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Democrats Call for Nat’l Pistol License, Assault Weapons Ban (Again)

Presidential hopeful Rep. Eric Swalwell introduced his plan for more federal gun control. Repeating cookie-cutter promises of elections’ past, Swalwell hopes to ratify yet another federal assault weapons ban, even though a resounding majority of Americans don’t want one. Calls by Presidential candidates for assault weapons bans come and go every election cycle – never mind the original ban was ineffective.

Swalwell’s proposals aren’t as extreme as Sen. Cory Booker’s proposal (which calls for imprisoning gun owners who refuse confiscation), but his plan directly targets gun manufacturers. Swalwell says the Protection for Lawful Commerce in Guns Act, which protects gun makers from civil liability, should be repealed. He also says that gun companies should be forced to stop production of “assault-style” rifles.

What’s more, Swalwall’s plan includes provisions for creating a national firearms registry, a policy many pro-gun groups like the NRA have long opposed. Ironically, the Congressman held a news conference near the NRA headquarters and reiterated the provisions of his plan, stating, “There’s nothing that we propose here today that is at odds with what [the NRA] claims they stand for.” But Swalwall’s paradoxical anti-gun campaign started months ago with other strange statements: “I think the greatest threat to the Second Amendment is doing nothing,” he said on CNN back in April. What?

Swalwall says his campaign attempts to do what every other candidate has promised yet failed to deliver: To curb mass shootings and urban gun violence. Swalwell also hopes to implement a restriction on how much ammunition an individual can buy at one time. More logically, Swalwell’s plan does include provisions for funding public schools with protections against physical threats and potential shooters.

Considering bans are useless and school resource officers and school-assigned police are the most effective measure against shootings, we wish Mr. Swalwell would divert all of his efforts to implementing such funding instead.

Congress Unveils Two Big Gun Bills

Congress isn’t waiting for 2020 to ramp up the gun debate in the House. Two massive gun bills were introduced to Congress Thursday. One calls for draconian screening requirements of potential gun buyers, and the other, a ban on the sharing and downloading of digital files used to 3D-print firearms. The former is a tired, reiterated piece of legislation, but the latter represents potentially dangerous implications for not only the Second Amendment, but the First.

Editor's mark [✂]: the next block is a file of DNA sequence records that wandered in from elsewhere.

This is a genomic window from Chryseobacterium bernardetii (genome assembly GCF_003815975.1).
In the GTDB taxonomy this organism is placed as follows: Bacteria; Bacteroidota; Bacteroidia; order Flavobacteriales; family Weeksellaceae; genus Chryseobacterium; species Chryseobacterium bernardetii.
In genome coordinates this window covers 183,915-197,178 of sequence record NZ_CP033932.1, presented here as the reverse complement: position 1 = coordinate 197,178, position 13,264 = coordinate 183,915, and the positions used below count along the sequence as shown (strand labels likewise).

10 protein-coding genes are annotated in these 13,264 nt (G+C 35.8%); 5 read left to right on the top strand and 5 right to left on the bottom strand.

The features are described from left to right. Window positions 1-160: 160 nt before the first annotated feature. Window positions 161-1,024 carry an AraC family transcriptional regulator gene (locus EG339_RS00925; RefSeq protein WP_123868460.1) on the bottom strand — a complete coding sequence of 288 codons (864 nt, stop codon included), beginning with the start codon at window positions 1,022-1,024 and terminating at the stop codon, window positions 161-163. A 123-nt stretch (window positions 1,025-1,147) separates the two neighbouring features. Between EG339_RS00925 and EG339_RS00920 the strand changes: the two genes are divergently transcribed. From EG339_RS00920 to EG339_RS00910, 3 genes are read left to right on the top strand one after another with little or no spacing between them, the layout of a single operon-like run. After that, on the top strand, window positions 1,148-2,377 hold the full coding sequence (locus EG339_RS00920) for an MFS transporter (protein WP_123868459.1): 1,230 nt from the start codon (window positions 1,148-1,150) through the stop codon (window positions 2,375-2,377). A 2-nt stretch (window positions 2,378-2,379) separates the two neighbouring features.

The first bill, the Handgun Purchaser Licensing Act, would require any handgun buyer to first obtain a license before purchasing a handgun. Obtaining such a license would require an in-depth background check, a criminal history check, and a five-year renewal period. But the National Instant Criminal Background Check (NIC) System performs these inquiries and background checks when anyone buys a gun already. That makes this legislation look like little more than a money-grab disguised as an excuse to pass more gun control.

The second bill, the 3D Printed Gun Safety Act, would outlaw the publication of any digital instructions, code, or plans for manufacturing a gun with a 3D printer. The plans for building a 3D-printed gun aren’t considered a firearm, so they can’t be regulated by the Gun Control Act or the ATF. Importantly (and worryingly), this Gun Safety Act instead tries to ban a generic category of “instructions”, written words and characters that are in no way a firearm, to enact real gun control. If passed, this could set a potentially dangerous precedent for the First Amendment.

Regardless, it’s likely neither bill will leave the House in the near future. Facing a Republican-controlled Senate, neither piece of legislation has much hope of passing. But after 2020, a potentially Democratic administration and new Senate could pave the way for sweeping, ineffective, dangerous gun control like this.


DISCLAIMER: If you are new to the world of DIY gun building, you likely have a lot of questions and rightfully so. It’s an area that has a lot of questions that, without the correct answers, could have some serious implications. At 80 Lowers, we are by no means providing this content on our website to serve as legal advice or legal counsel. We encourage each and every builder to perform their own research around their respective State laws as well as educating themselves on the Federal laws. When performing your own research, please be sure that you are getting your information from a reliable source.

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